Asked if he was aware that the device had a deterrent capability that includes a directed sound loud enough to cause hearing loss, he replied, “You mean like they use in Iraq? I can’t imagine we’d do that, because it would hurt our own people at the same time…I can’t believe that we would use the kind of thing on a crowd that the military does,” he said, adding that the deputy on the Rhino was not wearing protective earphones. “There were deputies right in front, too,” he observed, but added that he would have to “go home and look this up on Google” to learn more.
In an interview last week with newly appointed Sheriff Bill Gore, formerly the Undersheriff, East County Magazine posed the following questions about LRADs.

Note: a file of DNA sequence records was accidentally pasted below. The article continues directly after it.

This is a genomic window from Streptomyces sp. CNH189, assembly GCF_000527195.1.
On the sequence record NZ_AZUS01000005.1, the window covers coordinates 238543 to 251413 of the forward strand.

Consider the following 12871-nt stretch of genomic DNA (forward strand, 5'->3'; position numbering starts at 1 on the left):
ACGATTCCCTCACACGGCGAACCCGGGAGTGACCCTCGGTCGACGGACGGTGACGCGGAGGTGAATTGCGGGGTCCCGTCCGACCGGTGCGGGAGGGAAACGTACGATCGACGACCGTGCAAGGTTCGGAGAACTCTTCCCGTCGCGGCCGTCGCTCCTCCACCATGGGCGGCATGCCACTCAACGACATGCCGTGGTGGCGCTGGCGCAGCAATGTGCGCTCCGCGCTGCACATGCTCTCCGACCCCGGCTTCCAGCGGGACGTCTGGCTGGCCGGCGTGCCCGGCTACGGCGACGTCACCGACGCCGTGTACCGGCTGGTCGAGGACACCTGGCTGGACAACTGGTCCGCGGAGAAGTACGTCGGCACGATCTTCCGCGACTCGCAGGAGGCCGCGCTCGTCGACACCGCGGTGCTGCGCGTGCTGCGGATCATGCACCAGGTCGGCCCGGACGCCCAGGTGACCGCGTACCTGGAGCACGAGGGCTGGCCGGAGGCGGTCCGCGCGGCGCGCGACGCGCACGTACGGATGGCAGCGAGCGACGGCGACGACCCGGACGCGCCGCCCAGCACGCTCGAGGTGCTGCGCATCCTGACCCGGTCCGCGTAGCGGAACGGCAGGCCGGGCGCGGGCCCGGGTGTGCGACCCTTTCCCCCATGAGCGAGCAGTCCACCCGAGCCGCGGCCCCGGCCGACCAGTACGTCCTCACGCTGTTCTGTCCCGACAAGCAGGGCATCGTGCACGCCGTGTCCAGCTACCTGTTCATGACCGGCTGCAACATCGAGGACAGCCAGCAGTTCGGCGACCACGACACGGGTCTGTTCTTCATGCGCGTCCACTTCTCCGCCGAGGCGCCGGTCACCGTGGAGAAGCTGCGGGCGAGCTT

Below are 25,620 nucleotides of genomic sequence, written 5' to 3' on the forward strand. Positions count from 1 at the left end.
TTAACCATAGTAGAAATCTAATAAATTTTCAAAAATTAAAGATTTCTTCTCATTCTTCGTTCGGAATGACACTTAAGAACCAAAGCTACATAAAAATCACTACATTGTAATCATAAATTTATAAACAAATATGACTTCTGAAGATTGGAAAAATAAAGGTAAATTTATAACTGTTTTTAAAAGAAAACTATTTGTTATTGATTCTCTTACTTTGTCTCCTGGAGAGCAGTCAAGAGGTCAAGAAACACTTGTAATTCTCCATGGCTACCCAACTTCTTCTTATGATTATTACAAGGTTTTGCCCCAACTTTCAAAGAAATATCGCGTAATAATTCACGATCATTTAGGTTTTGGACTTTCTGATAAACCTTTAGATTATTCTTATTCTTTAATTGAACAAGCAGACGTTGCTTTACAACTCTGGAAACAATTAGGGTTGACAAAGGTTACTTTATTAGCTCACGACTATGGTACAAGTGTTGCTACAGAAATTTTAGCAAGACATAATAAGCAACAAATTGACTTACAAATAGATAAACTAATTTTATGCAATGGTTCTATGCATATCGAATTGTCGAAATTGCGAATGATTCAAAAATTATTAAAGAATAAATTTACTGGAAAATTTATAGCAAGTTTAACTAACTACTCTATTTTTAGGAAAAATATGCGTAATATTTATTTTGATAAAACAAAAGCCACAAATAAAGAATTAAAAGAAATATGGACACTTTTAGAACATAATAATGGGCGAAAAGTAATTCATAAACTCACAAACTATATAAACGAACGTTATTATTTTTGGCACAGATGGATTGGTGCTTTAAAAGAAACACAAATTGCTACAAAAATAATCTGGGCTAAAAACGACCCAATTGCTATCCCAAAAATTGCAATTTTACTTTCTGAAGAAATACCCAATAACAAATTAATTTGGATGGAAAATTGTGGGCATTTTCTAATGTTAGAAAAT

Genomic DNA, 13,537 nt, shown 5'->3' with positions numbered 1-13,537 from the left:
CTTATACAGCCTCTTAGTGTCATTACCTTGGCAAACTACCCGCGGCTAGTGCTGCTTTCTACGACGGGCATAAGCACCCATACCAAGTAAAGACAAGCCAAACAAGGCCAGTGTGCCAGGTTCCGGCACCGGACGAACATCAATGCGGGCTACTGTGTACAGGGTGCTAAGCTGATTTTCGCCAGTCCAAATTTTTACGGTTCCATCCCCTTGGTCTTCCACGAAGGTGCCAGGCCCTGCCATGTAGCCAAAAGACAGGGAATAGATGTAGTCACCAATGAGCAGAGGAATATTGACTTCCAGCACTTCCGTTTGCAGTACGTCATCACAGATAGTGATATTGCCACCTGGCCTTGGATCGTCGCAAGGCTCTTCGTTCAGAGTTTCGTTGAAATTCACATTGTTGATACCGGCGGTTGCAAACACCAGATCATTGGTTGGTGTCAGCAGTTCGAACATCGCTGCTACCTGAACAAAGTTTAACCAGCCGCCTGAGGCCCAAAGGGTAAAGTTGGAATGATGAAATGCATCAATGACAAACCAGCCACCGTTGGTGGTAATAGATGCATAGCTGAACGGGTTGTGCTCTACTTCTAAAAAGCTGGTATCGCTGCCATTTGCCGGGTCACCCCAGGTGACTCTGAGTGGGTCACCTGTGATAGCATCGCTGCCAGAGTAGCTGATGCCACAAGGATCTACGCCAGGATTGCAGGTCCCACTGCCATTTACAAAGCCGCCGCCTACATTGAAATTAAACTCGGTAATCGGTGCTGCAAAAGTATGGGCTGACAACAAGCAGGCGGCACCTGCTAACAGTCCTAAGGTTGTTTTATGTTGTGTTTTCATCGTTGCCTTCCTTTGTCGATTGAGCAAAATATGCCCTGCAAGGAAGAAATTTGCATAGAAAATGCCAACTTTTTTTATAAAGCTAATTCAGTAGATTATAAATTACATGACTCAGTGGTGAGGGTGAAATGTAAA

ECM: Crowd control has been in the news with the Francine Busby pepper spray incident. Now some have expressed concern after spotting long-range acoustical devices (LRADs) at Congressional members Susan Davis and Darrell Issa town hall forums on healthcare. We understand these devices can be used as loudspeakers, to avoid need for a helicopter to address large crowds—
GORE: That’s not the primary purpose.
ECM: They’re also called sonic cannons, capable of directing a deterrent sound. They’ve been used in IRAQ on insurgents and to repel pirates.
GORE: That’s a precaution in case you need it.
ECM: LRADs can cause permanent hearing loss and other health problems. What make and model LRAD do you have, what are the guidelines for when these may be used, what training is provided, and how can you assure that your deputies and innocent bystanders won’t be hurt?